Gold buying up and US Dollar holdings down at Central Banks

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By :  ,  Financial Writer

Banks, which comprise a large part of the Official Sector, are building higher gold reserves: “Our 2023 survey revealed that 24% of central banks intend to increase their holding reserves in the next 12 months, according to survey by the World Gold Council (WGC) in May this year. Central banks’ US dollar holdings were forecast to decline, in the same survey: “Half of central banks surveyed believe the percentage of reserves in USD in five years will be between 40-50%, while just over a quarter believe it will remain unchanged.” According to the IMF, the percentage was 60% at the start of the year that, down from 71% at the start of the century. 

This move from Dollars to gold holdings implies a weakening US dollar and stronger gold price. The move is also due in part to recent geopolitical tensions, and is supportive, in a subtle but important way, for the gold price. Gold is now trading at $1,964 per ounce, having traded around $2,000 for the past several weeks.

We estimate that the proportion of gold in Official Sector foreign exchange reserves, combining gold and FX reserves, was around 15% at the end of 2022 (using a $2,000/ounce gold price). Arguably this is skewed towards high gold holdings by a few nations as legacy of the gold standard, and because the US can’t hold US dollars in its forex reserves.  If we strip out legacy gold holdings, average central bank holdings are around 7%. This happens to be in the middle of the range recommended for portfolio holdings by quants.

The WGC estimates that net central bank buying globally amounted to 1,079 tonnes last year, sentiment which is pretty much unchanged this year. Data for the first quarter of 2023 show net central bank purchases of 228 tonnes, so if this rate were to be maintained then net purchases would exceed 900 tonnes this year.  First quarter purchases were 34% higher than the previous first-quarter record, in 2013, but lower than the latter two quarters of 2022.

Activity in April looks at first sight to show a shift in sentiment with net selling of 71 tonnes by the Official Sector, but a more detailed analysis shows that this is not the case. In fact, Turkey was a net seller of 81 tonnes, feeding domestic gold demand to the tune of one to one and a half tonnes daily during the period when gold imports were partially suspended and domestic buying was extremely strong.  Other, smaller sellers were central banks in gold producing countries: Kazakhstan, Uzbekistan and the Kyrgyz Republic.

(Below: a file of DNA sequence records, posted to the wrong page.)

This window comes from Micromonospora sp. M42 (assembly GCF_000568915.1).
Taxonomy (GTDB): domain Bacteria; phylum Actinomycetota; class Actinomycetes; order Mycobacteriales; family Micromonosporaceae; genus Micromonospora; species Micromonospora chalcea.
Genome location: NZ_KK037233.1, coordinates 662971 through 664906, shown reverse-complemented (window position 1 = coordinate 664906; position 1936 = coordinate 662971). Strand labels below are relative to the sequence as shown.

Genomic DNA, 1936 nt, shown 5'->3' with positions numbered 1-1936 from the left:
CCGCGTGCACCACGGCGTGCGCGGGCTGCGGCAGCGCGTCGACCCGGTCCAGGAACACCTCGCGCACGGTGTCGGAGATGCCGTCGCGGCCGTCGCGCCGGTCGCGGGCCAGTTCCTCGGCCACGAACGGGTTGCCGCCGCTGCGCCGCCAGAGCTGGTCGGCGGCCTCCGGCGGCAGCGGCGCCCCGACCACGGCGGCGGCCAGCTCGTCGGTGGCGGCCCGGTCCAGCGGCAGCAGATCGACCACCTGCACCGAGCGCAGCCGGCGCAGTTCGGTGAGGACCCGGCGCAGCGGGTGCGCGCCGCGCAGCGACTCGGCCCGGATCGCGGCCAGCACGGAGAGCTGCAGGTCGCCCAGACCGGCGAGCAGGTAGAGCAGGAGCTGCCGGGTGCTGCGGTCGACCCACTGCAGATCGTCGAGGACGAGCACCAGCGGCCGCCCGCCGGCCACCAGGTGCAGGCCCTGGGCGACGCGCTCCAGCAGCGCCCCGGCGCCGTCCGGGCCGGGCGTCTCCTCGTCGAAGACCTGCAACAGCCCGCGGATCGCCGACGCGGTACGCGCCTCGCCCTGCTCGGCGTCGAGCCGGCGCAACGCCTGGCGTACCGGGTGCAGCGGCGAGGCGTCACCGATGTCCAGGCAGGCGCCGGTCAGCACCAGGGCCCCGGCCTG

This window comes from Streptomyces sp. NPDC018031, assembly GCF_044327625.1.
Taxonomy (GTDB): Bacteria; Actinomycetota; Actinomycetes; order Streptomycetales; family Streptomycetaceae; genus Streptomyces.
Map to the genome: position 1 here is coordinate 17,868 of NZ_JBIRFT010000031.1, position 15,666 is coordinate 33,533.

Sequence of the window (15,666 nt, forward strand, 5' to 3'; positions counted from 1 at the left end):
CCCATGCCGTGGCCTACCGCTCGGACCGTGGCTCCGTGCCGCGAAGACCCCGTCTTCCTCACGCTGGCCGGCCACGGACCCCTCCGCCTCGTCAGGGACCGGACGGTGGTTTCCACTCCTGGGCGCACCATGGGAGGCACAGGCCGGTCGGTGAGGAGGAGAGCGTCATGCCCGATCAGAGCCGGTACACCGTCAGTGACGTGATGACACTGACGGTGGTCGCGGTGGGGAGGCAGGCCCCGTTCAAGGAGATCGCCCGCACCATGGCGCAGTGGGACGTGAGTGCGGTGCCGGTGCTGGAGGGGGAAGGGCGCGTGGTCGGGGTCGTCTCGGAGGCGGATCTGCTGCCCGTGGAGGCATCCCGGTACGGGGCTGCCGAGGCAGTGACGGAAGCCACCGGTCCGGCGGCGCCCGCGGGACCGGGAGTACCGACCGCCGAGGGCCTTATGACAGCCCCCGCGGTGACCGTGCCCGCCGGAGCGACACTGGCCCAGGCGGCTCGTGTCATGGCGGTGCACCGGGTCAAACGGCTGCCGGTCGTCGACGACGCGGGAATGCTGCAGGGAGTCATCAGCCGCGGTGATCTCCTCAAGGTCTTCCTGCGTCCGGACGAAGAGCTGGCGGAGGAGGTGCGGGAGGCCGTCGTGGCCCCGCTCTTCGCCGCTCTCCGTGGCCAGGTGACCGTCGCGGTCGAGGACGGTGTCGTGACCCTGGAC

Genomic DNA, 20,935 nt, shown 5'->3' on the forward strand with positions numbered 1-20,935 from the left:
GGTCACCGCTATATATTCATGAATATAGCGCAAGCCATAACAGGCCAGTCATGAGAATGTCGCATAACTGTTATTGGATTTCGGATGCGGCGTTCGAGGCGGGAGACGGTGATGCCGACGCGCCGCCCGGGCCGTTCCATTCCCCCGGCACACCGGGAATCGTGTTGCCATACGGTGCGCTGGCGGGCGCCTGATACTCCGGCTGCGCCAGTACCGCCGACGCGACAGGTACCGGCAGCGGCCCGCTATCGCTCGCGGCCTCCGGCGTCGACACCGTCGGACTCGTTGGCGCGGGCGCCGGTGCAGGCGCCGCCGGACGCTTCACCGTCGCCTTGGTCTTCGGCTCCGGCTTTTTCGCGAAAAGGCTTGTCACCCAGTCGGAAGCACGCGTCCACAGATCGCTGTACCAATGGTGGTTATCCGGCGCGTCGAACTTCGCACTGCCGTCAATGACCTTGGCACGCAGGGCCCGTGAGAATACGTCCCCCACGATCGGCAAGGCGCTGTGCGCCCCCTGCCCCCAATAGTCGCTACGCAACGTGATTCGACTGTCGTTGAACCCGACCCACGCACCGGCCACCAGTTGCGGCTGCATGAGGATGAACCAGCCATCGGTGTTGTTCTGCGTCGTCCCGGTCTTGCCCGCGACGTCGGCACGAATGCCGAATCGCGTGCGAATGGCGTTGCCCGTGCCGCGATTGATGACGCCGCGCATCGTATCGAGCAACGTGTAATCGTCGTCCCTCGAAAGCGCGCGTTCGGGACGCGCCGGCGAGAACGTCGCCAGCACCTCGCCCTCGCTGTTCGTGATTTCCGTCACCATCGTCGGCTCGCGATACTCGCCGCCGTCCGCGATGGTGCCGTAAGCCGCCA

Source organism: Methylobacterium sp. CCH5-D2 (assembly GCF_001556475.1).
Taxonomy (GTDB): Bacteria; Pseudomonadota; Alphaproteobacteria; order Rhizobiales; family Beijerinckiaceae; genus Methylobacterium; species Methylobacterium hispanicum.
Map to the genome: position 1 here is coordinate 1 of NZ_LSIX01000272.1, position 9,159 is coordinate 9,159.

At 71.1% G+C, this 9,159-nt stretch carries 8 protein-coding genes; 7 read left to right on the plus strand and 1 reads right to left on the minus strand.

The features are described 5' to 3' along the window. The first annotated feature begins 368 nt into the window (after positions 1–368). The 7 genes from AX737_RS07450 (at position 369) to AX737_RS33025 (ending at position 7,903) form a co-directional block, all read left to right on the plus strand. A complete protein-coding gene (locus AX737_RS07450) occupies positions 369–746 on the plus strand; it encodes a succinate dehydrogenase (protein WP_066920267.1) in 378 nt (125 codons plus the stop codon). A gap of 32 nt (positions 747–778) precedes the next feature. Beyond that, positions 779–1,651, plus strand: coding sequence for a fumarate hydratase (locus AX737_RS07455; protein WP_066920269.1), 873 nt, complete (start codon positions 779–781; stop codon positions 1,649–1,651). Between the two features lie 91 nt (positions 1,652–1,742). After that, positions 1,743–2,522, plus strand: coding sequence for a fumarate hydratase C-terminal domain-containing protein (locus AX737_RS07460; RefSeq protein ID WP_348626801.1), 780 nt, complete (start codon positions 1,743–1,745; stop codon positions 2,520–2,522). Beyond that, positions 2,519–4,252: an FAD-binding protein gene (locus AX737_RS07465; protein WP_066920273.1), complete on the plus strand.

Also in April, the People’s Bank of China were reported buyers, according to IMF data, at 15 tonnes for the month, lifting the past six months to 128 tonnes for a reported total of 2,076 tonnes. Priced at $2,000 per ounce, this is 4% of the total People’s Bank of China combined gold and foreign exchange reserves, just over half the average among those central banks that do not historically have large gold holdings.

Against this trend, the Bank for International Settlements (BIS) reported gold holdings dropped from 510 tonnes to 102 tonnes over the past year. The BIS has commented, in its site, relating to the Annual Report for 2022, that “the gold balance included 102 tonnes in the Bank's own investment portfolio”. BIS is an international financial institution and is the bank for member central banks and can hold assets on their behalf.

We can deduce a net intra-year fall of 421 tonnes, very close to the 408 tonnes drop implied by IMF figures. This suggests that BIS gold holdings, separate from its own portfolio, stood at 400 tonnes, and the difference with the residual figure at end-2022 is notional, suggesting that third party material with the BIS was more or less unchanged over the year. We cannot immediately be certain where the balance of gold went.

Banks Gold holdings

Analysis by Rhona O'Connell, Stone X Head of Market Analysis.

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